Ontario Part 4: July 14 - July 19
log: 113.0km, 573m of vertical, avg. speed 26.9 km/h
14 –Elmvale to Balsam Lake Provincial Park
was a humid one out there today! There was also a reasonably strong
headwind for a good part of the day as well, and those two factors
definitely slowed me down today. But it was a beautiful ride on
country roads for much of it. Only the bit just east and west of
Orillia was tough to deal with. Otherwise, we were travelling through
farmland on country roads with little traffic. For me, it is starting
to look very familiar, much the same as eastern Ontario where I lived
for many years. I did a lot of bike riding around roads similar to
this a long time ago. I am trying to pick a route towards Brockville
that is mainly on backroads, so hopefully it will stay like this for
some time. The heatwave is projected to be settling in for a good
while here, so most likely the next few days will be quite similar.
Cheryl at Lake Couchiching
went swimming several times today! I took a break from about 1 to 3PM
due to the heat, and we went swimming in Lake Couchiching in Orrilia.
I went straight from the bike to the water as soon as I got there,
and just bobbed for about 10 minutes. Then, after some lunch, we went
back in just before getting moving again. Made the first half hour or
so pretty bearable.
Me taking a break in Orillia
drank close to 6 litres of water today. When the hot weather started
in, I started wearing a headband to keep the sweat out of my eyes.
However, I had to give up on it today because it was just too hot –
and it was not really helping anyway! Once you get past a certain
point of meltdown, there is not much that can be done. I also stopped
wearing my bike gloves since my hands were just too hot in them. I am
not concerned about getting heat stroke, but I am concerned that the
local health authorities are going to cart me away to a mental
institution if they spot me out riding in this weather. I was told to
avoid Midland for this reason.
stopped for an ice cream in a variety store in the middle of nowhere
(just outside Dalrymple, actually), and got chatting to a farmer who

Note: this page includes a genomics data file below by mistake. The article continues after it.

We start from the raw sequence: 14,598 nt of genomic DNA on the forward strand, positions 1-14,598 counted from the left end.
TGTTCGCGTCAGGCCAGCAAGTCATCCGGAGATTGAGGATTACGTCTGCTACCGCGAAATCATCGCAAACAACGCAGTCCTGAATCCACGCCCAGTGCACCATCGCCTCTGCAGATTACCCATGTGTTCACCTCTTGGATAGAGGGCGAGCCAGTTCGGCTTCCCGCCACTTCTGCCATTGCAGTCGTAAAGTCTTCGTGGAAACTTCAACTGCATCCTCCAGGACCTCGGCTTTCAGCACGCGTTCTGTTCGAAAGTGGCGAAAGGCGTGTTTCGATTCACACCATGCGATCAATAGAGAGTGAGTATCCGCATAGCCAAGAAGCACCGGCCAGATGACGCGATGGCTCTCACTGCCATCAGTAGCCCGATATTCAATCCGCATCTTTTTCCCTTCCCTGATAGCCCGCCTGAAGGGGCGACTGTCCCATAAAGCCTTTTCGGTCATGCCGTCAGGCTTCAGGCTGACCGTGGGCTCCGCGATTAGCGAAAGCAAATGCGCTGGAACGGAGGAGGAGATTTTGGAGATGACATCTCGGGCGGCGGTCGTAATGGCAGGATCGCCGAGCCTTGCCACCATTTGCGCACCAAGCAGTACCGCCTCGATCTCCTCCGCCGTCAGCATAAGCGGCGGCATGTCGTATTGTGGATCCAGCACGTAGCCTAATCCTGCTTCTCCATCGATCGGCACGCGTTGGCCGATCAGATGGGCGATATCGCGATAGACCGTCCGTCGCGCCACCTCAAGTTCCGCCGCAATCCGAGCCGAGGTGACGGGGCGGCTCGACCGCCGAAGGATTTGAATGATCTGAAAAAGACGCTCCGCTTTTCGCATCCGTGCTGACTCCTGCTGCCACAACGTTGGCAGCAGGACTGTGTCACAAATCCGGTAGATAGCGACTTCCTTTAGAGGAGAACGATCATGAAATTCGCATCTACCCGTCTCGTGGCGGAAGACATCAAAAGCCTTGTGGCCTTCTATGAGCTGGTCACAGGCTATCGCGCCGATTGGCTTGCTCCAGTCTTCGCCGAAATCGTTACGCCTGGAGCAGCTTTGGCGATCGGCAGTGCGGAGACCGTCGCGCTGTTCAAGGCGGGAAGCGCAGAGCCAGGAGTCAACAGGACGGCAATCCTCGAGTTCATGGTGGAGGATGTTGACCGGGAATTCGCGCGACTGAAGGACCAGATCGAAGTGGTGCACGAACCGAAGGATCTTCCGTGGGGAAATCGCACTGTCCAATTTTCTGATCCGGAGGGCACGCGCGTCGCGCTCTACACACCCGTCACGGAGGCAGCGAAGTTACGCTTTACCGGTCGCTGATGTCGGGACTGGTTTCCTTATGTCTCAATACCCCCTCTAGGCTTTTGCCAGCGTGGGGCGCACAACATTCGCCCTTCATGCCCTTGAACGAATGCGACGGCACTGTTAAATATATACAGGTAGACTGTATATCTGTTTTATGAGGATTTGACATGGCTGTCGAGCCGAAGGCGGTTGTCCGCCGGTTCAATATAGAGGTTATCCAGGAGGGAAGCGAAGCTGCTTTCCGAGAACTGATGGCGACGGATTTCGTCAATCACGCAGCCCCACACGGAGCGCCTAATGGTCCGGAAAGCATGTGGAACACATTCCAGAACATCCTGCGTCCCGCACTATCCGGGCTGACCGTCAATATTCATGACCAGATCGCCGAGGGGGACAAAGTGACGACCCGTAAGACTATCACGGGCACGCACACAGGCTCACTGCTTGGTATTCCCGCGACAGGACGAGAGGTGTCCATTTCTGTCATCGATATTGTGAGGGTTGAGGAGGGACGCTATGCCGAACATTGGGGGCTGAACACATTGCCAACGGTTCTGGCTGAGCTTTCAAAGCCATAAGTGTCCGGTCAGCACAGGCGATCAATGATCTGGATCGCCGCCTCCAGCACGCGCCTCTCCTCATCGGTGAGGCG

was hanging out inside in the airconditioning. He said that it is
shaping up to be a pretty bad year for his crops due to the heat and
lack of water. There has been very little rain since April, and what
little bit that has been falling lately disappears immediately due to
the heat. It is weird how we went from floods on the prairies, to
rain and cold in Northern Ontario, to this. If you average it out, it
seems pretty good though!
Sunset at Balsam Lake
This is a very nice, and very large, campground. We went swimming as soon as we got to the
campsite (we are across the road from the lake) and again just now
before going to bed. Things have cooled down too, and there is now a
nice breeze blowing in off the lake, which our pop top is catching
very nicely! Should be no problem sleeping tonight.
log: 109.0km, 620m of vertical, avg. speed 26.6 km/h
15 –Balsam Lake Provincial Park to Stonyridge
heat let up a bit today – definitely a relief! Still plenty hot,
but at least it wasn’t a complete meltdown out there. And there was
a pretty stiff breeze as well to help keep cool. Of course, it was a
headwind for almost the whole day, but it was well worth it.
of raccoons around these parts. There was also a skunk that wandered
through our campsite this morning in exactly the same place that this
“little” raccoon was. This guy obviously does not miss too many
Waterfall near campground
is a really nice part of the country to pass through in summertime as
it is cottage country. It is known as the Kawartha Lakes region.
There were many lakes that we passed by, fairly decent sized ones
too. The roads were excellent to ride on – rolling hills through
farmland. Some of the lakes are part of a waterway system known as
the Trent-Severn waterway that is connected by locks.
traveled exclusively on secondary highways and backroads today. We
passed through the towns of Coboconk, Fenelon Falls, Bobcaygeon,
Buckhorn, and Woodview. It was a great route, not much traffic
(considering it is Friday and we are in cottage country) and the
shoulders were mostly good. The roads were actually in better shape
than some of the main highways we’ve traveled as well. We wanted to
avoid highway 7 – which goes through Peterborough towards Ottawa -
for as long as possible. Tomorrow is a Saturday, which I am hoping
will be light traffic for that road.
of the towns we passed through would actually be classified as
“towns” in my opinion. This is in contrast to many of the towns
(dots on the map) that we have passed through in other parts of the
country. We are definitely in a more populated region! The towns
actually look like viable concerns as well – not like they are
about to dry up and completely disappear, nor do they appear to be
solely dependent on a single huge factory or mill. Nice to see, for a
Cheryl shoots the rapids
were no good opportunities for a mid-day swim, not to mention the
fact that with the headwind we did not have the time to take off, but
this campsite (Pilgrim’s Rest campground) has a nice little beach
as well as a little river. We shot the rapids too! Click on the image above to see a movie of Cheryl in action.
with most of the private campgrounds we’ve stayed in, this one has